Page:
According to Kozinet (2015), netnography faithfully exports anthropology’s set of ontological, epistemological and axiological commitments to the study of social experiences within an Internet context. In other words, you get all of the benefits of using qualitative ethnographic research, but in an online environment.
Blichfeldt and Marabese (2014) note that netnographic research is unique in that it is neither observational of a life lived, nor told in a research situation, but is instead posted online. Therefore, it can provide research scope that traditional ethnography cannot. For example, many people feel confident to express their feelings more openly when they are behind a screen than they would in a face-to-face context.
Netnography also allows us to overcome geographical boundaries.
Do you live in the UK but want to research people in Indonesia? No problem. Want to study people in Australia from Argentina? Easy.
Whereas traditional ethnography may limit the researcher to a small number of locations, netnography allows for these boundaries to be overcome.
Disadvantages of using netnography as a research method
There are also some disadvantages of using netnography as a research method. Disadvantages include:
- It may not be entirely ‘holistic’
- Researchers may not be familiar with online platforms
- Data collection and analysis may be time-consuming
Some scholars have however questioned the innate nature of netnography by definition, specifically its correlations with ethnographic fieldwork.
It is suggested that rather than being an extension of ethnography, netnographic research undermines the central tenets of ‘good’ ethnography. Netnography can be argued to lack ‘holism’, reflexivity and contextual sensitivity. Hine (2000) believes that netnography is ‘wholeheartedly partial’ because it lacks context.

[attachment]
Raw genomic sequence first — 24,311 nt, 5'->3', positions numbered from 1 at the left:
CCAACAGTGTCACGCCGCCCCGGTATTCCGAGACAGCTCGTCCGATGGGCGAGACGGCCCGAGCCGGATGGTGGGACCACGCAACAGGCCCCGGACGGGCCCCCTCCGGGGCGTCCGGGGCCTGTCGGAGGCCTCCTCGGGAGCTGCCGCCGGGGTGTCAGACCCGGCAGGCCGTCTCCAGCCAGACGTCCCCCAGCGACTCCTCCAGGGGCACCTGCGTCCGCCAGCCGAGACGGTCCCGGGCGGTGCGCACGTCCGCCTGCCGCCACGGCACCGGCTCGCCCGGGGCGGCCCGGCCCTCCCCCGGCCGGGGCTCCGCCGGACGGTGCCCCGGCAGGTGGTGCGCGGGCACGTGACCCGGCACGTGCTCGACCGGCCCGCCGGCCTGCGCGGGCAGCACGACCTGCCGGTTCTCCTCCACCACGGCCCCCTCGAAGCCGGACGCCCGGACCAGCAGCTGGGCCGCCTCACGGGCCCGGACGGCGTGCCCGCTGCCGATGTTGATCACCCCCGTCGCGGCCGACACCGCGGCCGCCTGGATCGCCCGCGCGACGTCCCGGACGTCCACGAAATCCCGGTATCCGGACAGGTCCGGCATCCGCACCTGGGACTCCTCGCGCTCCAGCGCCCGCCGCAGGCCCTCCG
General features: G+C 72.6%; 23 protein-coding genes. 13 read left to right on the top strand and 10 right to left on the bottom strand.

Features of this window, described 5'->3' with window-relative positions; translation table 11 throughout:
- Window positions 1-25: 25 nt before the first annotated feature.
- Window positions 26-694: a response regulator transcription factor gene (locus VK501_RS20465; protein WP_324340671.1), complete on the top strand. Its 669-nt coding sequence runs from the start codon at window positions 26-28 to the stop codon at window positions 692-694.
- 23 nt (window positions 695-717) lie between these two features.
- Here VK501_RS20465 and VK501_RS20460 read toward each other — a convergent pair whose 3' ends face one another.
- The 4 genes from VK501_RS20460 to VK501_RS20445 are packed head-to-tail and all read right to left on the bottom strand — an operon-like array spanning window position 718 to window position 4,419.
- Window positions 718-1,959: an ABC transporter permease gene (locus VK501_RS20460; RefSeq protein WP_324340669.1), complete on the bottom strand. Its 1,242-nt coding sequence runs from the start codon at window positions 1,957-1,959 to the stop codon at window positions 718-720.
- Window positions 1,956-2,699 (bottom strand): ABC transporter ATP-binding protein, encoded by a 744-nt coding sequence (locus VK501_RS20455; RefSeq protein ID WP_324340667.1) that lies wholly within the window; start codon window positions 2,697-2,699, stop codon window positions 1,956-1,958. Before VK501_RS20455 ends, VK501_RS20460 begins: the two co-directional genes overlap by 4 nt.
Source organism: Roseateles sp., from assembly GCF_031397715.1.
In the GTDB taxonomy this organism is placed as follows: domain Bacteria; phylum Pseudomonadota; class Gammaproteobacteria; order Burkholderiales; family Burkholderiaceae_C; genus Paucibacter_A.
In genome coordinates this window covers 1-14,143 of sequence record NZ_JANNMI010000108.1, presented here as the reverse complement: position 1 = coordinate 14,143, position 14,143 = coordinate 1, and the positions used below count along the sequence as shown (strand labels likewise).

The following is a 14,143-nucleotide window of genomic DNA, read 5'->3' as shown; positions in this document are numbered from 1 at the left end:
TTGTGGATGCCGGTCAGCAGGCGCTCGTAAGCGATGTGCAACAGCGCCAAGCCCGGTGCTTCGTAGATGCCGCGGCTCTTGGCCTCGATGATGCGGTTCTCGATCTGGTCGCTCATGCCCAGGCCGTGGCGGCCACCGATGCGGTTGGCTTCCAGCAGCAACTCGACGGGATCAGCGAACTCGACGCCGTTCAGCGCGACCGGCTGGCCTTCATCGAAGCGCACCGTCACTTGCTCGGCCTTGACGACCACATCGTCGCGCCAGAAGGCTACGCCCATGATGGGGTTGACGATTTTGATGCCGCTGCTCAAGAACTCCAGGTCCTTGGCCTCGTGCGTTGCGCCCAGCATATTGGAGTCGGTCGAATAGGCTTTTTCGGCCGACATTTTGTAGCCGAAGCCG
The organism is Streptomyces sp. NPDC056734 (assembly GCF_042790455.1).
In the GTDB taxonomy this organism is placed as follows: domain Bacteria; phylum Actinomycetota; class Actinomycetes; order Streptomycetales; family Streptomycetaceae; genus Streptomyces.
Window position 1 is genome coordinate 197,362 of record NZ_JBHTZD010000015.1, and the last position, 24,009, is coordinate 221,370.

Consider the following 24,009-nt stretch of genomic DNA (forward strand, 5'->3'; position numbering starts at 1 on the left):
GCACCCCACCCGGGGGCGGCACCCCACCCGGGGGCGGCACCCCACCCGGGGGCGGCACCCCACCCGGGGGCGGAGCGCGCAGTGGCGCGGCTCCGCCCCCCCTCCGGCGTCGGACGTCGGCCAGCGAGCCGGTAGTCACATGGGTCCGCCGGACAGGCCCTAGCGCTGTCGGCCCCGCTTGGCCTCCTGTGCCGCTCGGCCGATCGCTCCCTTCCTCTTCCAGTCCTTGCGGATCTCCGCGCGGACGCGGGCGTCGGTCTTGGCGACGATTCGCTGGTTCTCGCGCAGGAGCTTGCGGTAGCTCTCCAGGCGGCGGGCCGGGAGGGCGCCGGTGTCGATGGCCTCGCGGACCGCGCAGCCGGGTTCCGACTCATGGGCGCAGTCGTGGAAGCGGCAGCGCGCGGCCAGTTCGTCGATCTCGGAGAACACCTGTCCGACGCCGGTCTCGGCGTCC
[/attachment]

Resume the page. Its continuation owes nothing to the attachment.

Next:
In fact, Blichfeldt and Marabese (2014) argue that netnography should not be aligned with ethnography. Instead it is more in line with traditional content or discourse analysis. They emphasise that there are two fundamental acts in play here; ‘being’ and ‘communicating’. They suggest that rather than netnography facilitating the examination of ‘tourist-being’, researchers are instead exposed to the act of communicating about ‘being’.
Despite these arguments posing some valid questions regarding the ethnographic identity within Internet research, it can be argued that a de facto perfect ethnography does not exist, neither within nor outside of the Internet sphere.
In fact, one can question whether arguments such as this are progressing at a pace fast enough to keep up with the constantly and rapidly evolving technological and social developments! The technological world is changing so quickly that there is a real risk that theorists and tests may not keep up the pace…
Netnography is a fascinating subject. I am pretty confident that we will be seeing this research approach a lot more in the coming years as more people realise its value. If netnography is something that you are researching or using for your own research, then I strongly recommend the following texts: